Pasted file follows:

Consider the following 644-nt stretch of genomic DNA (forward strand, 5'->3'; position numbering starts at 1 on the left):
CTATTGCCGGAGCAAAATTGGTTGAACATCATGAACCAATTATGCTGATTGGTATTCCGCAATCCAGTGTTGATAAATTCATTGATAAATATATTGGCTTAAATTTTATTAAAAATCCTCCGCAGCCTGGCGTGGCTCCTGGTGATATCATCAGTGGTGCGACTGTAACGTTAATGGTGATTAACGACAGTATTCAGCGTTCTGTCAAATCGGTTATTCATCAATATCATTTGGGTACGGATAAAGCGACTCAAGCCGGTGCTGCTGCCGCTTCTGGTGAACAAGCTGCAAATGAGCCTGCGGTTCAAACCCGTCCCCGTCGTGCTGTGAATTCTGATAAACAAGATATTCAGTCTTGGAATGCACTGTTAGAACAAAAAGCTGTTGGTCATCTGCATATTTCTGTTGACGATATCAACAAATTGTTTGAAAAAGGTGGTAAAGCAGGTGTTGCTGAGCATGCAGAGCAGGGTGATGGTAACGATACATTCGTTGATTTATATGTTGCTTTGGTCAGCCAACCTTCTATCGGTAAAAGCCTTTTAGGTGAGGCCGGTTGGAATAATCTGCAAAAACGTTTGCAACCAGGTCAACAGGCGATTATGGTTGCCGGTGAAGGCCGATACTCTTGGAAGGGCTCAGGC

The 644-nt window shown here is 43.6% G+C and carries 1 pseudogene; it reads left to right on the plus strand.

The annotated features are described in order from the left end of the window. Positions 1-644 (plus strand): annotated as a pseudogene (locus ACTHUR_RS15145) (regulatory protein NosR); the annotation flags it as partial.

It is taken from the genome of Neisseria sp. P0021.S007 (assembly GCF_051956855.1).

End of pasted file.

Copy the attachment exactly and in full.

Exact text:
Consider the following 644-nt stretch of genomic DNA (forward strand, 5'->3'; position numbering starts at 1 on the left):
CTATTGCCGGAGCAAAATTGGTTGAACATCATGAACCAATTATGCTGATTGGTATTCCGCAATCCAGTGTTGATAAATTCATTGATAAATATATTGGCTTAAATTTTATTAAAAATCCTCCGCAGCCTGGCGTGGCTCCTGGTGATATCATCAGTGGTGCGACTGTAACGTTAATGGTGATTAACGACAGTATTCAGCGTTCTGTCAAATCGGTTATTCATCAATATCATTTGGGTACGGATAAAGCGACTCAAGCCGGTGCTGCTGCCGCTTCTGGTGAACAAGCTGCAAATGAGCCTGCGGTTCAAACCCGTCCCCGTCGTGCTGTGAATTCTGATAAACAAGATATTCAGTCTTGGAATGCACTGTTAGAACAAAAAGCTGTTGGTCATCTGCATATTTCTGTTGACGATATCAACAAATTGTTTGAAAAAGGTGGTAAAGCAGGTGTTGCTGAGCATGCAGAGCAGGGTGATGGTAACGATACATTCGTTGATTTATATGTTGCTTTGGTCAGCCAACCTTCTATCGGTAAAAGCCTTTTAGGTGAGGCCGGTTGGAATAATCTGCAAAAACGTTTGCAACCAGGTCAACAGGCGATTATGGTTGCCGGTGAAGGCCGATACTCTTGGAAGGGCTCAGGC

The 644-nt window shown here is 43.6% G+C and carries 1 pseudogene; it reads left to right on the plus strand.

The annotated features are described in order from the left end of the window. Positions 1-644 (plus strand): annotated as a pseudogene (locus ACTHUR_RS15145) (regulatory protein NosR); the annotation flags it as partial.

It is taken from the genome of Neisseria sp. P0021.S007 (assembly GCF_051956855.1).